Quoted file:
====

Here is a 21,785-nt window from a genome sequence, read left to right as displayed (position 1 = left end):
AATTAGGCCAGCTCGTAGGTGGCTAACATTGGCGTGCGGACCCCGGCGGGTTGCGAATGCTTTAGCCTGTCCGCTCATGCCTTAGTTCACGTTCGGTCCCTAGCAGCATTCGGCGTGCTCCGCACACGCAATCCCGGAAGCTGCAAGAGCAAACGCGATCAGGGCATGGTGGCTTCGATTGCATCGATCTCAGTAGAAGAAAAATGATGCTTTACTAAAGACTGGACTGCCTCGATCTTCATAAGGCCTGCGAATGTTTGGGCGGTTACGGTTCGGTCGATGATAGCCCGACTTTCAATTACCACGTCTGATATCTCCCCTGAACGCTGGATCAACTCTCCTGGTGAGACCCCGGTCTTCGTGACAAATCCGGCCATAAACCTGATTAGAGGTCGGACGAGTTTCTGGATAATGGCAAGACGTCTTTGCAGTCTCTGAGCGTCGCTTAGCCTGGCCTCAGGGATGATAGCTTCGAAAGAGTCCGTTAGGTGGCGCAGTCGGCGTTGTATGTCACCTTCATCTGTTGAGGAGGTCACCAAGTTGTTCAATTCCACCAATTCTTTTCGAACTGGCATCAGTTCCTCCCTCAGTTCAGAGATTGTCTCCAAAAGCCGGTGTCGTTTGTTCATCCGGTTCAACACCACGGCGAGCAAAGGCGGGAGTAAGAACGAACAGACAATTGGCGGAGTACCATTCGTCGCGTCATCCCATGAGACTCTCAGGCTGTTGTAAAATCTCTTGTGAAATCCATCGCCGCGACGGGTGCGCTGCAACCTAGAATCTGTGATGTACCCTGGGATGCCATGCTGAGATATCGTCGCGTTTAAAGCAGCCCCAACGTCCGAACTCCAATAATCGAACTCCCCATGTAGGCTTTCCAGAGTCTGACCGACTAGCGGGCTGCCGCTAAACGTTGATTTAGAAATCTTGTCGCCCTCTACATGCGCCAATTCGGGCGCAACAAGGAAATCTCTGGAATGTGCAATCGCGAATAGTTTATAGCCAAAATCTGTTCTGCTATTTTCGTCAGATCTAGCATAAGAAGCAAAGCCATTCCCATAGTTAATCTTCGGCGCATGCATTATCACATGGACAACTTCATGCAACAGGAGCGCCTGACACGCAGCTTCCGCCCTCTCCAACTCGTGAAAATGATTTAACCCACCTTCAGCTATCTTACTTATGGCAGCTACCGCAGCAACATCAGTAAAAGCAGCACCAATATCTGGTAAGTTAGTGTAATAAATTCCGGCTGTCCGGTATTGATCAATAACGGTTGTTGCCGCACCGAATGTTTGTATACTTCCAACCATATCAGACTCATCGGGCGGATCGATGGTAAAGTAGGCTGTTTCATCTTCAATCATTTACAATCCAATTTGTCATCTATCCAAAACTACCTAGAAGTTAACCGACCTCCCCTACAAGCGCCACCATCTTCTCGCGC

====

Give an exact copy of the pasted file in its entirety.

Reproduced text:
Here is a 21,785-nt window from a genome sequence, read left to right as displayed (position 1 = left end):
AATTAGGCCAGCTCGTAGGTGGCTAACATTGGCGTGCGGACCCCGGCGGGTTGCGAATGCTTTAGCCTGTCCGCTCATGCCTTAGTTCACGTTCGGTCCCTAGCAGCATTCGGCGTGCTCCGCACACGCAATCCCGGAAGCTGCAAGAGCAAACGCGATCAGGGCATGGTGGCTTCGATTGCATCGATCTCAGTAGAAGAAAAATGATGCTTTACTAAAGACTGGACTGCCTCGATCTTCATAAGGCCTGCGAATGTTTGGGCGGTTACGGTTCGGTCGATGATAGCCCGACTTTCAATTACCACGTCTGATATCTCCCCTGAACGCTGGATCAACTCTCCTGGTGAGACCCCGGTCTTCGTGACAAATCCGGCCATAAACCTGATTAGAGGTCGGACGAGTTTCTGGATAATGGCAAGACGTCTTTGCAGTCTCTGAGCGTCGCTTAGCCTGGCCTCAGGGATGATAGCTTCGAAAGAGTCCGTTAGGTGGCGCAGTCGGCGTTGTATGTCACCTTCATCTGTTGAGGAGGTCACCAAGTTGTTCAATTCCACCAATTCTTTTCGAACTGGCATCAGTTCCTCCCTCAGTTCAGAGATTGTCTCCAAAAGCCGGTGTCGTTTGTTCATCCGGTTCAACACCACGGCGAGCAAAGGCGGGAGTAAGAACGAACAGACAATTGGCGGAGTACCATTCGTCGCGTCATCCCATGAGACTCTCAGGCTGTTGTAAAATCTCTTGTGAAATCCATCGCCGCGACGGGTGCGCTGCAACCTAGAATCTGTGATGTACCCTGGGATGCCATGCTGAGATATCGTCGCGTTTAAAGCAGCCCCAACGTCCGAACTCCAATAATCGAACTCCCCATGTAGGCTTTCCAGAGTCTGACCGACTAGCGGGCTGCCGCTAAACGTTGATTTAGAAATCTTGTCGCCCTCTACATGCGCCAATTCGGGCGCAACAAGGAAATCTCTGGAATGTGCAATCGCGAATAGTTTATAGCCAAAATCTGTTCTGCTATTTTCGTCAGATCTAGCATAAGAAGCAAAGCCATTCCCATAGTTAATCTTCGGCGCATGCATTATCACATGGACAACTTCATGCAACAGGAGCGCCTGACACGCAGCTTCCGCCCTCTCCAACTCGTGAAAATGATTTAACCCACCTTCAGCTATCTTACTTATGGCAGCTACCGCAGCAACATCAGTAAAAGCAGCACCAATATCTGGTAAGTTAGTGTAATAAATTCCGGCTGTCCGGTATTGATCAATAACGGTTGTTGCCGCACCGAATGTTTGTATACTTCCAACCATATCAGACTCATCGGGCGGATCGATGGTAAAGTAGGCTGTTTCATCTTCAATCATTTACAATCCAATTTGTCATCTATCCAAAACTACCTAGAAGTTAACCGACCTCCCCTACAAGCGCCACCATCTTCTCGCGC